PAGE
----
Appeal from Macomb, Walter P. Cynar, J.
D. E. Holbrook, Jr., P. J., and D. E. Holbrook and T. M. Burns, JJ.
1. -- Plea of Guilty -- Case Precedent -- Court Rules -- Retroactivity.
The Supreme Court decision regulating guilty pleas applies to all cases raising issues concerning GCR 1963, 785.7 that were pending on appeal on November 7, 1975, the date of that decision.
2. -- Plea of Guilty -- Court Rules -- Primary Concern -- Acknowledgment on Record -- Fulfillment of Bargain -- Procedures.
The primary concern of the court rule requiring that any plea bargain between a prosecutor and a defendant be placed on the record and affirmatively acknowledged by the defendant, his counsel, and the prosecutor is in informing an appellate court what the plea bargain was and if it has been fulfilled; a defendant seeking reversal because he did not acknowledge the plea bargain on the record should first present the trial court with a motion to withdraw his plea of guilty so that court may establish a record through an evidentiary hearing on whether the plea bargain has been fulfilled (GCR 1963, 785.7).
The opinion of the court was delivered by: Holbrook
Gary R. Head was convicted, on his plea of guilty, of breaking and entering a building with intent to commit larceny. Defendant appeals.
The defendant pled guilty to breaking and entering a building with the intent to commit larceny. MCLA 750.110; MSA 28.305. He received a sentence of 2 to 10 years in prison. The defendant appeals as of right.
Each of the defendant's three claims of error has been carefully considered by the Court, but two of them do not require extended Discussion. First, there can be no doubt that the policy enunciated in the Guilty Plea Cases, 395 Mich 96; 235 NW2d 132 (1975), is intended to apply in all cases raising issues concerning GCR 1963, 785.7 that were pending on appeal on November 7, 1975. Second, since the defendant acknowledged on the record that he was not on probation or parole, GCR 1963, 785.7(1)(c) was not violated. Guilty Plea Cases (People v Buck), supra, 119.
The defendant's remaining issue though is not capable of resolution by direct reference to any of the Guilty Plea Cases. GCR 1963, 785.7(2) requires that any plea bargain between the prosecutor and the defendant be placed on the record and " affirmatively acknowledged by the defendant, his lawyer, and the prosecutor". (Emphasis supplied.) In the present case, the purported plea bargain was placed on the record and both the defense counsel and the assistant prosecutor acknowledged the bargain. However, at no time did the defendant affirmatively acknowledge the plea bargain.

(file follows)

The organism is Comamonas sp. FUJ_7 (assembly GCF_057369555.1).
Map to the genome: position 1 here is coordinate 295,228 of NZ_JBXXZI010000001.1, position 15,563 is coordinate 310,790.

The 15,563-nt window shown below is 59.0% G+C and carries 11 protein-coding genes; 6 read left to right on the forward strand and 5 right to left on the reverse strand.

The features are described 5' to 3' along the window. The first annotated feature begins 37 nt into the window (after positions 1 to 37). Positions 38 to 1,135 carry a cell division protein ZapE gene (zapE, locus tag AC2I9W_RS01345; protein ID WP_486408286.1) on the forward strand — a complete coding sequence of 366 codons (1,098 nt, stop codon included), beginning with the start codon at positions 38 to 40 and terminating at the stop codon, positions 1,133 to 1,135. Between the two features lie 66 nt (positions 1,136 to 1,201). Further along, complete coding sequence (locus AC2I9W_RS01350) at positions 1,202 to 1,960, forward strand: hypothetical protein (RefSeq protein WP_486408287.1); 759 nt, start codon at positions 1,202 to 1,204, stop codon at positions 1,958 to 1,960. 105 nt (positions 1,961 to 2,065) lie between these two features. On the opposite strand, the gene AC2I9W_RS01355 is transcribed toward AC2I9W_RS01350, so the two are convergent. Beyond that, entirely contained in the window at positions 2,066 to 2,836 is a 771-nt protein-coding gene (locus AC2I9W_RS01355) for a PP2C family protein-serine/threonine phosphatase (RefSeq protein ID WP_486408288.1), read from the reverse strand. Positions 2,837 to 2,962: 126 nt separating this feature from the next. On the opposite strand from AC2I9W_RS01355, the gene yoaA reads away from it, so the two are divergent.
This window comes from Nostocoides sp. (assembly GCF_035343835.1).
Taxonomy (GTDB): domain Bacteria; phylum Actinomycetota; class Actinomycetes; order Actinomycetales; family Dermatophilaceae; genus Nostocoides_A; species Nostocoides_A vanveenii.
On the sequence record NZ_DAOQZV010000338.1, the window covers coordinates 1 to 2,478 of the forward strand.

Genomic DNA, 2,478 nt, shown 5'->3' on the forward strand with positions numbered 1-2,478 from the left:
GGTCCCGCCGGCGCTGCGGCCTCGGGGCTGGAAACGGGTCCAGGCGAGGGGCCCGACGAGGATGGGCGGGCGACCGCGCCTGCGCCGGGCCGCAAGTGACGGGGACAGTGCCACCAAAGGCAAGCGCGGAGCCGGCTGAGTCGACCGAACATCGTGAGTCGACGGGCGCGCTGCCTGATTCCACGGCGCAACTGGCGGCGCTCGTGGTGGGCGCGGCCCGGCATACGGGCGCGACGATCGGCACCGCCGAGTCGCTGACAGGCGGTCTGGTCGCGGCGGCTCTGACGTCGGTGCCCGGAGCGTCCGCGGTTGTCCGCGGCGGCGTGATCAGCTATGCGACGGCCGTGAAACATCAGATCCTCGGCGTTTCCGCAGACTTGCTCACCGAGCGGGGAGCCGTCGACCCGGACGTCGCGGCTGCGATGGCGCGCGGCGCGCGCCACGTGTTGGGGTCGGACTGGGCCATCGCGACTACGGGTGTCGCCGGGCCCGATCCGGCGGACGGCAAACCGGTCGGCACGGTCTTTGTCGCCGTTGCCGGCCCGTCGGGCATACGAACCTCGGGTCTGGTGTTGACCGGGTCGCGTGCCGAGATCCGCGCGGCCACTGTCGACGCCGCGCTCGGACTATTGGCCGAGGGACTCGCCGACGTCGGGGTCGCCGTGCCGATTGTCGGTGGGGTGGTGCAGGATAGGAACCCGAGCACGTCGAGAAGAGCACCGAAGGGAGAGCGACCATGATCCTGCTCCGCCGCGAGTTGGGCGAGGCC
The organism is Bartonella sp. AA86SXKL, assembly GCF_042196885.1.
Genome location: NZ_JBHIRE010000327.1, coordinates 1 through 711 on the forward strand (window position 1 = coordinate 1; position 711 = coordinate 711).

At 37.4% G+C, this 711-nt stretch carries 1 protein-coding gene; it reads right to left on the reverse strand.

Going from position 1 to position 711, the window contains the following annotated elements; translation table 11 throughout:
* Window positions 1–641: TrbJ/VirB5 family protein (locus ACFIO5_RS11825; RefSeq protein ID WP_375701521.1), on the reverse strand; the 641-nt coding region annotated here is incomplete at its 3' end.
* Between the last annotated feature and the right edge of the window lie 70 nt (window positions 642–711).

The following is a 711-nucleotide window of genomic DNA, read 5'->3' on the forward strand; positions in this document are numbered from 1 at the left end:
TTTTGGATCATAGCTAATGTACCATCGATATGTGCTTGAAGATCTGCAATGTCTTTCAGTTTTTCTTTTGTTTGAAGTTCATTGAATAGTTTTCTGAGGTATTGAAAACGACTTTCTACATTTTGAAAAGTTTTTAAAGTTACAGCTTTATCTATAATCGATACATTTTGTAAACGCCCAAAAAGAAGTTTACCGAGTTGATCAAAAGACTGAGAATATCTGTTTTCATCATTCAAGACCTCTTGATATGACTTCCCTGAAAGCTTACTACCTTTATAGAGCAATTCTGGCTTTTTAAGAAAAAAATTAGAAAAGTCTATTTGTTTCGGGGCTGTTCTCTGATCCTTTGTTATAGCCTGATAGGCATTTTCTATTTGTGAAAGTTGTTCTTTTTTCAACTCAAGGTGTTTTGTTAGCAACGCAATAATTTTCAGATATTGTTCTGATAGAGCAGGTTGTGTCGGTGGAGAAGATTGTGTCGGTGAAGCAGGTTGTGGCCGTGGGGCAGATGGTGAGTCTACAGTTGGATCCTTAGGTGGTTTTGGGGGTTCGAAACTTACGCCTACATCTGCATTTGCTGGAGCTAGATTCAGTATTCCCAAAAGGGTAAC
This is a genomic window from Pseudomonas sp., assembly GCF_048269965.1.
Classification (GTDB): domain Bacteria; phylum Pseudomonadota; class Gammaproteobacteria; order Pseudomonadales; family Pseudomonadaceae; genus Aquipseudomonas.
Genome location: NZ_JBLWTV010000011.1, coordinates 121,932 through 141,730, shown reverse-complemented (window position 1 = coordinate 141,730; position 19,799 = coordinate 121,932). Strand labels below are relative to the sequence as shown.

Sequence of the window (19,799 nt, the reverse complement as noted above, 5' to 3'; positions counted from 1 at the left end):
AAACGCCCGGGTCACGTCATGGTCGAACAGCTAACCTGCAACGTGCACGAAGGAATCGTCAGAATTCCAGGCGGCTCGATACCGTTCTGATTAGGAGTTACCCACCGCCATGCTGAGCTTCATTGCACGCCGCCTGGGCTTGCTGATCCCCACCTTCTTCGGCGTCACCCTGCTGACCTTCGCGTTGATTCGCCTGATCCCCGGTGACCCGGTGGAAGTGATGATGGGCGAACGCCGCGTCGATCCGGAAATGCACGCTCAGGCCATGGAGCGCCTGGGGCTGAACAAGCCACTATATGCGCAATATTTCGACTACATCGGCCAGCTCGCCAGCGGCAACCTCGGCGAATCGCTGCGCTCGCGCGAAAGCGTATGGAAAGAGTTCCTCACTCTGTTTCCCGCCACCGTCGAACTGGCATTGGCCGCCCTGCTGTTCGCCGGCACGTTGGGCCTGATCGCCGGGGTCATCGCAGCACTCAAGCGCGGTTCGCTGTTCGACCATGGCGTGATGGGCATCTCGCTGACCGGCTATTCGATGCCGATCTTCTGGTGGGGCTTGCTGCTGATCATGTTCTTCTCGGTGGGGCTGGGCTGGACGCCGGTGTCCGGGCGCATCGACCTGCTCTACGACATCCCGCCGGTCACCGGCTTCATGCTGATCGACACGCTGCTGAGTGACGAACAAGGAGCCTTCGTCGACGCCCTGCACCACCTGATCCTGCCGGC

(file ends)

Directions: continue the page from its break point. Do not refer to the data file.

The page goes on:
The only one of the Guilty Plea Cases involving GCR 1963, 785.7(2), dealt with a factual situation where it was implicit on the record that a plea bargain had been made, but the plea bargain was not actually placed on the record or acknowledged. Guilty Plea Cases (People v Crowder), supra, 126-127. In that case the Supreme Court remanded the case to the trial court for a hearing to establish on the record what the plea bargain was and if it was fulfilled.
As we read Crowder, supra, we believe that the Supreme Court's primary concern was in knowing what the plea bargain was and if it had been fulfilled. Although there is no allegation in this case that the plea bargain was not fulfilled since the plea agreement was not affirmatively acknowledged by the defendant, we remand this case to the trial court to determine what the plea bargain was and if it has been fulfilled. Guilty Plea Cases, supra, 127. In the future, however, such claims should first be presented to the trial court through a motion to withdraw the plea in order to establish a record through an evidentiary hearing of whether the plea bargain has been fulfilled. People v Taylor, 387 Mich 209, 215; 195 NW2d 856 (1972). By following such procedure a twofold purpose will be accomplished. First, we will have a record before us upon which to predicate a final decision, and second, the judicial process will be expedited by avoiding the time-consuming process of remanding for evidentiary hearings together with retention of jurisdiction.
We retain jurisdiction. The trial court shall hold an evidentiary hearing, including interrogation of the defendant, within 30 days of the release of this opinion, to determine what the plea bargain was and whether it has been fulfilled. The trial court shall make its findings of fact which shall be transmitted together with the transcript of the hearing to this Court within 15 days of the ...